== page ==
Many aspects of our implied social contract have broken down. It is said that a society can be judged by the way it cares for its most vulnerable. If that is true, our current society is failing badly.
One very clear theme in the ‘Listen to Britain’ responses was the need to address the recent explosion of disrespectful and abusive commentary in public life.
People told us they did not like the fact that MPs and others who expressed political views online often faced responses that, at best, were angry and disrespectful and, at worst, racist, misogynistic or anti-semitic. Often the worst of this abuse came from anonymous online accounts. They told us this was undermining the vigorous debate necessary in a functioning democracy and was creating a strong disincentive for people to participate in politics.
People told us that they were concerned about aspects of the Work Capability Assessments now at the heart of the benefits system, particularly the way they were sometimes applied by front-line staff in large private companies with insufficient understanding of the vast range of medical conditions they were asked to judge. They felt these procedures had been designed to be unnecessarily adversarial, assuming claimants were in some way out to fiddle the system until it could be proved otherwise. As a nation, we should be able to show more compassion and respect to a group of people who are some of the most vulnerable in society.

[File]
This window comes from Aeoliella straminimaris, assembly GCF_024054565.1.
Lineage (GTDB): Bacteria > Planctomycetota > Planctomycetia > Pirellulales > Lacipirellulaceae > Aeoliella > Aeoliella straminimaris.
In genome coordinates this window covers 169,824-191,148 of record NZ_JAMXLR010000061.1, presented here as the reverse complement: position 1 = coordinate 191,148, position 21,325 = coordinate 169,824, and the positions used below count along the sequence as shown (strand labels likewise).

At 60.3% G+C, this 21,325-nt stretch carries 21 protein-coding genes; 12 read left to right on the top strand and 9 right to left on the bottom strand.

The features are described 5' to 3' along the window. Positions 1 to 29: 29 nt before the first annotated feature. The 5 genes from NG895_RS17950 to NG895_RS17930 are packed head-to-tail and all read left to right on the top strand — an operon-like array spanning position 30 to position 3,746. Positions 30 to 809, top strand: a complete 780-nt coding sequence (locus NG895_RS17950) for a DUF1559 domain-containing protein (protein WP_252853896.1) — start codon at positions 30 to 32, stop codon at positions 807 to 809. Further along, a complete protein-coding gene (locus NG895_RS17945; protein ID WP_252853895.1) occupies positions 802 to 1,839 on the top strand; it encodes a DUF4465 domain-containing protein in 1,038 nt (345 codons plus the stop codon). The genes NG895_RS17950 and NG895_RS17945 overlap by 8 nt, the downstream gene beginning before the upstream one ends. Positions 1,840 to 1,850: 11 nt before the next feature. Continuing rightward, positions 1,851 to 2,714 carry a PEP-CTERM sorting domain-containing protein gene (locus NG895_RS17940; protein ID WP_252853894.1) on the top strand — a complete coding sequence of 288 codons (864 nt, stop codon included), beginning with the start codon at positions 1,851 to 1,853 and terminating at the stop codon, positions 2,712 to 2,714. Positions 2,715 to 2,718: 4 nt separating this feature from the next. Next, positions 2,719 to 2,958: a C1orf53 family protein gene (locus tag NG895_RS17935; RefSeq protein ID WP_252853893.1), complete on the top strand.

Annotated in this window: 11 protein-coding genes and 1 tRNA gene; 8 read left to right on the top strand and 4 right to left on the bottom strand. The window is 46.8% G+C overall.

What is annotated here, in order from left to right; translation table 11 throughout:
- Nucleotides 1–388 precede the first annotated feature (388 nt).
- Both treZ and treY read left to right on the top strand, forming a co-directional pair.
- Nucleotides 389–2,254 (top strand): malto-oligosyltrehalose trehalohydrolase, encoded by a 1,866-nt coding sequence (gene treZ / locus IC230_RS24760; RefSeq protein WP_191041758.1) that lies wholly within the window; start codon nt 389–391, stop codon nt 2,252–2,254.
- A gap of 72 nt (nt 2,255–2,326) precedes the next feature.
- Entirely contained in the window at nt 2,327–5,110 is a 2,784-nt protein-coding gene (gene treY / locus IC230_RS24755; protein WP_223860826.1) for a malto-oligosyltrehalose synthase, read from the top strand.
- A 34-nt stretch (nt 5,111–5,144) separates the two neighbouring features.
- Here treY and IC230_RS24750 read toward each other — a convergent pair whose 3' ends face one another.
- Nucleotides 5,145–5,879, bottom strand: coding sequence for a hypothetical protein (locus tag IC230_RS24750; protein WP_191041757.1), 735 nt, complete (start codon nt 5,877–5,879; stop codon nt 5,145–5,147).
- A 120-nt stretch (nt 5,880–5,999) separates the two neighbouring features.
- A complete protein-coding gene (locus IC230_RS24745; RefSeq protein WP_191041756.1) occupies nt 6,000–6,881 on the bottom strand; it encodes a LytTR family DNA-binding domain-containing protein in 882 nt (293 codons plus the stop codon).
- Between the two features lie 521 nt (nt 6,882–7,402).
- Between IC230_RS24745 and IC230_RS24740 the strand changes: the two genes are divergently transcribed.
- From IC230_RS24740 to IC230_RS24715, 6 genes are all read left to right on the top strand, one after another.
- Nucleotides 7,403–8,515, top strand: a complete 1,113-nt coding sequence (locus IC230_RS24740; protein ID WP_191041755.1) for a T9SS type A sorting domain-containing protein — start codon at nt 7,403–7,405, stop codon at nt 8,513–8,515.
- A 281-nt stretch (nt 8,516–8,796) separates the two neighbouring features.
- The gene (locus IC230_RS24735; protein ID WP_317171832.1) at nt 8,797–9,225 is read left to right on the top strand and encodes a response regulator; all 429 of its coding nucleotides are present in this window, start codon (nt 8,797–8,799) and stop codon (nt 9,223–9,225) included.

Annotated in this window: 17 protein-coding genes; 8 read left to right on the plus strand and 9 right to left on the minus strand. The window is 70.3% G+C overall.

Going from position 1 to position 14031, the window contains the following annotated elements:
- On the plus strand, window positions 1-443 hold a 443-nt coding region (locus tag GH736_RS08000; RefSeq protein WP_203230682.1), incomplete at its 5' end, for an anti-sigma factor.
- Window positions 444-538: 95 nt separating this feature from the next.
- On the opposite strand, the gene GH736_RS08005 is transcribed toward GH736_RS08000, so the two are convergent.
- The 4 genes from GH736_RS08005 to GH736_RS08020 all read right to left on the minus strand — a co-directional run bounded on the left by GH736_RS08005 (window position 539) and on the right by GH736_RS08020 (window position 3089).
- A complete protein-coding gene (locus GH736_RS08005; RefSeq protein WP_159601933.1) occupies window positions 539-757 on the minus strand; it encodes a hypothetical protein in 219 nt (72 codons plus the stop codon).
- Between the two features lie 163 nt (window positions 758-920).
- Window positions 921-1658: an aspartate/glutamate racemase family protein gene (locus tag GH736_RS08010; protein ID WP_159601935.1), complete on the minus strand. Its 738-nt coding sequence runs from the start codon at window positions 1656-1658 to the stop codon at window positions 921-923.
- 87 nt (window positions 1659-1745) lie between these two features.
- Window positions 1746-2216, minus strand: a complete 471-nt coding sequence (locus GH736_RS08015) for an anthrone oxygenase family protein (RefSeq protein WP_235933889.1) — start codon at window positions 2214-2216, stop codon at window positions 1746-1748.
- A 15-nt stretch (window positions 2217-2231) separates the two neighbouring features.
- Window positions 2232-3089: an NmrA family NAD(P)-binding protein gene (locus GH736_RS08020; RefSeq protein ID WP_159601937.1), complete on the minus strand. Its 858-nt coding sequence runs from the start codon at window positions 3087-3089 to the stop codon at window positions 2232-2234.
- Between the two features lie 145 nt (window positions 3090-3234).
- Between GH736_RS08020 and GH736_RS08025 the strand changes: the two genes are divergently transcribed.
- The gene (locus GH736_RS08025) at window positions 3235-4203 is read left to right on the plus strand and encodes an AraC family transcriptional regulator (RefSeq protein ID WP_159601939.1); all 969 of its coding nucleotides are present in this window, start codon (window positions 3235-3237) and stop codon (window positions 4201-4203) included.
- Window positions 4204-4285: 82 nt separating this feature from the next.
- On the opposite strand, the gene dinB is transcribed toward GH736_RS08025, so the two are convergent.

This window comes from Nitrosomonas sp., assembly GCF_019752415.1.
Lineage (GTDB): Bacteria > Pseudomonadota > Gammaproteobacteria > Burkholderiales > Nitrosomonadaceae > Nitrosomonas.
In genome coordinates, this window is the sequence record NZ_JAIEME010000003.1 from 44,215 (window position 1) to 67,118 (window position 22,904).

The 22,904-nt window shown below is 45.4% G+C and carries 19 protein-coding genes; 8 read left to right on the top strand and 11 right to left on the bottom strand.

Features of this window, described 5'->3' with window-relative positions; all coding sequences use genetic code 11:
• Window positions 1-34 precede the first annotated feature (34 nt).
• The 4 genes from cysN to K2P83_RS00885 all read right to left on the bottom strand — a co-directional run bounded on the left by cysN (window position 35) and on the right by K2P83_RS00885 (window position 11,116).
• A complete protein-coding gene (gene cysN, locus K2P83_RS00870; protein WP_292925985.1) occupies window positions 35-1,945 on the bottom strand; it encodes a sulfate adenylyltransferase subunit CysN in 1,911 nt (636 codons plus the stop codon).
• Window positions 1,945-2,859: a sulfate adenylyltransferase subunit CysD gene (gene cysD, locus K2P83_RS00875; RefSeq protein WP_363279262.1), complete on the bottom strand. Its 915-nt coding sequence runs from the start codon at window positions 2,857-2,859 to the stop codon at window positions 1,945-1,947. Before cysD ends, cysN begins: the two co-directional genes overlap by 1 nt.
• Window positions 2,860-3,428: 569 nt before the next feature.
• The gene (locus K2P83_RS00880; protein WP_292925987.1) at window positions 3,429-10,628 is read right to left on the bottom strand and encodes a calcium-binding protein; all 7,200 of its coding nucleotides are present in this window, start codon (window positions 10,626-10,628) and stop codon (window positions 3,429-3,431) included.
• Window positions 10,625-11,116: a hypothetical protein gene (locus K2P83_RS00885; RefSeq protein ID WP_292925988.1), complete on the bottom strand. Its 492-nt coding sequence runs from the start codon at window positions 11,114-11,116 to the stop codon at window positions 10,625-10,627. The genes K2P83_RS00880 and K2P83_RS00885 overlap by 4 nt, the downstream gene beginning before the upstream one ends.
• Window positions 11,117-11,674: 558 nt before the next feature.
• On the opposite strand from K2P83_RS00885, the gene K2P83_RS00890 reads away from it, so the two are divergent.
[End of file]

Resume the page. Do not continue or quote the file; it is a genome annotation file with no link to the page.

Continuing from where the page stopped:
Many of the responses on our Listen to Britain tour expressed concern that the number of people living on the streets was rising again. At a very fundamental level, people believed that a country with the fifth or sixth largest economy in the world should be ashamed of having the levels of on-street homelessness that the UK has.
We heard too from women aggrieved at the arbitrary, blunt way changes to pension entitlement had been implemented by government, leaving those women facing a significant reduction in quality of life and no time to do anything to avoid it. Members of the public understand that demographic trends mean government must sometimes make tough decisions on matters like this but they do not expect those decisions to inflict unavoidable pain and misery on a large section of society.
- Ensuring children are taught the skills necessary to assess the information they receive and to challenge it in a constructive way
- Working with social media companies to end the use of anonymous social media accounts
- Regulating social media to remove the fake news stories that often drives the most vitriolic exchanges
- Ensuring those who design and administer public services have a duty to demonstrate that they operate in a way that is respectful and compassionate.
Tackle homelessness by:
- Trialling a ‘housing first’ scheme, like Norway’s, which provides homes for the homeless improving engagement in treatment services and looks to create savings as to the use of other services
- Committing to eradicating street homelessness before 2030.
Challenge unfairness by:
- Supporting Women Against Pension Inequality (WASPI’s) campaign to review the current plans to change pension entitlement for women born in the 1950s.
- Boosting the Military Covenant because the selfless sacrifice the armed forces make, for those they will never know is the epitome of duty and should be repaid accordingly.